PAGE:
Blinken Blasts China, Seeks to Rally U.S. Allies in Asia
(Bloomberg) -- Secretary of State Antony Blinken criticized China’s “aggressive actions” in Asia while laying out plans to more closely integrate U.S. allies and security partners in Asia.
During a key policy speech in Jakarta on Tuesday, Blinken underscored U.S. efforts to deliver high-quality infrastructure and vaccines to the region while working closer on security issues. He said the Biden administration doesn’t want conflict in Asia, and would ensure competition with China doesn’t veer into a “catastrophic” conflict.
“We’ll adopt a strategy that more closely weaves together all our instruments of national power -- diplomacy, military, intelligence -- with those of our allies and partners,” Blinken said on the first stop of a three-nation tour of the region. He reeled off a list of concerns about China, including “claiming open seas their own” and hitting countries that stand up to it with trade restrictions.
“The goal of defending the rules-based order is not to keep any country down,” Blinken said. “Rather, it’s to protect the right of all countries to choose their own path, free from coercion and intimidation.”
Blinken is seeking to rebuild relationships that frayed during President Donald Trump’s term with governments that aren’t part of the Biden administration’s Quad partnership with Australia, India and Japan. Still, Blinken had little to say on the issue of trade, where regional leaders have pushed for the U.S. to offer something just as substantive as the 11-nation deal Trump exited in 2017.
The top U.S. diplomat reiterated that the administration is still developing an Indo-Pacific strategy that will focus on trade, the digital economy, technology, supply chains, clean energy and other areas. He noted the Quad nations provided more than $48 billion in government-backed financing, part of efforts to counter China’s Belt and Road Initiative.
China hit back at his comments, with Foreign Ministry spokesman Wang Wenbin saying a regular press briefing in Beijing that Washington should respect the ways the region maintains peace, especially through Asean, “instead of drawing ideological lines, putting together small cliques and inciting bloc confrontation.”
“We hope the U.S. will truly follow through on the spirit of the summit between the two heads of state and pursue win-win results and peaceful coexistence rather than talking one thing and acting another,” he added, referring to a video conference the leaders of the two nations held last month.
‘Better Than Nothing’
“While the Indo-Pacific economic framework is better than nothing, it clearly isn’t the kind of economic engagement the region is looking for,” Greg Poling, director of the Southeast Asia Program at the Center for Strategic and International Studies in Washington, said prior to the speech.
During the speech, Blinken underscored the importance of the Quad, the Association of Southeast Asian Nations and other partnerships like the Aukus agreement with the U.K. and Australia. He also condemned Myanmar’s military regime and said the U.S. wouldn’t give up on the goal of a “peaceful solution” that represents the will of the people.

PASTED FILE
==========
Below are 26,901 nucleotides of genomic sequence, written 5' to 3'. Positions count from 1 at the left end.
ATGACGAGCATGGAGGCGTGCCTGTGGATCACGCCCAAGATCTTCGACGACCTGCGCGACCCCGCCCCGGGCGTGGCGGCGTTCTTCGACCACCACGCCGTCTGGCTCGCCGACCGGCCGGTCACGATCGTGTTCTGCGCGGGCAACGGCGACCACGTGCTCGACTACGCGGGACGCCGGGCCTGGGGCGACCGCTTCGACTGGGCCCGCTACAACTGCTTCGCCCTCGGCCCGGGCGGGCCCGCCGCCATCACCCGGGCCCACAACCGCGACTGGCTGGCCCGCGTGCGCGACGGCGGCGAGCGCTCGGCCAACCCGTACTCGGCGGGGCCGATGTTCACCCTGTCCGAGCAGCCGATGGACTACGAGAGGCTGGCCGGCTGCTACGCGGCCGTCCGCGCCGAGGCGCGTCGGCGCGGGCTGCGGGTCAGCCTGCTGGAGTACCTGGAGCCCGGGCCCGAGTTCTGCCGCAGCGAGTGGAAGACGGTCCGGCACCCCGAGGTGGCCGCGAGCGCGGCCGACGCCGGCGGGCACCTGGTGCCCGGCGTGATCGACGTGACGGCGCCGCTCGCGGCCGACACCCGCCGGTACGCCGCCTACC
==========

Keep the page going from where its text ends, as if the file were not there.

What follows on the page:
Despite the comments, Blinken faces some bruised feelings in Southeast Asia.
The administration didn’t invite Singapore -- arguably America’s most reliable partner in Southeast Asia -- to take part in President Joe Biden’s “democracy summit” last week. Cambodian leaders were frustrated with an arms embargo imposed by the U.S. over its growing military ties with China. And while the U.S. has a new ambassador in Singapore, many key envoy posts remain unfilled.
Southeast Asia has taken on added importance to the Biden administration as it seeks to build up alliances to pressure Beijing over everything from human rights to its assertiveness in the South China Sea -- an area where smaller Asian nations such as Malaysia and Vietnam often find themselves at a disadvantage with China.
Beijing has rattled Indonesia in recent months with repeated incursions into its exclusive economic zone, while Chinese boats have repeatedly harassed civilian vessels in Malaysian oil and gas fields in recent years.
The speech in Jakarta was also meant to emphasize the importance the administration places on the U.S. relationship with Indonesia, the world’s third-largest democracy and most populous Muslim-majority nation. Indonesia is also due to host the Group of 20 next year and to chair Asean in 2023, further underscoring its significance in the region.
Blinken’s visit to Indonesia will be followed by stops in Malaysia and Thailand, two other influential regional players.
But simply showing up will only take the U.S. so far. Blinken’s audience in Jakarta and across the region will be looking for concrete actions. One bright spot for the administration is its efforts on vaccine diplomacy, which have seen it donate more than 25 million vaccine doses to Indonesia through the Covax program and has pledged to deliver tens of millions more across the region.
The administration’s economic pitch is harder to sell. The U.S. is unlikely to rejoin the Comprehensive and Progressive Agreement for Trans-Pacific Partnership trade agreement that Trump exited because of domestic opposition. Singapore Deputy Prime Minister Heng Swee Keat this month called for the U.S. to increase economic engagement in Asia with an “equally substantial alternative” deal to the CPTPP.
Other potential initiatives such as a digital trade agreement for the region are still nascent and would also be likely to encounter political opposition. That’s left the Biden administration pushing an economic “framework” for the region that so far is short on details.
“The Achilles heel is the lack of trade policy,” said Polling.
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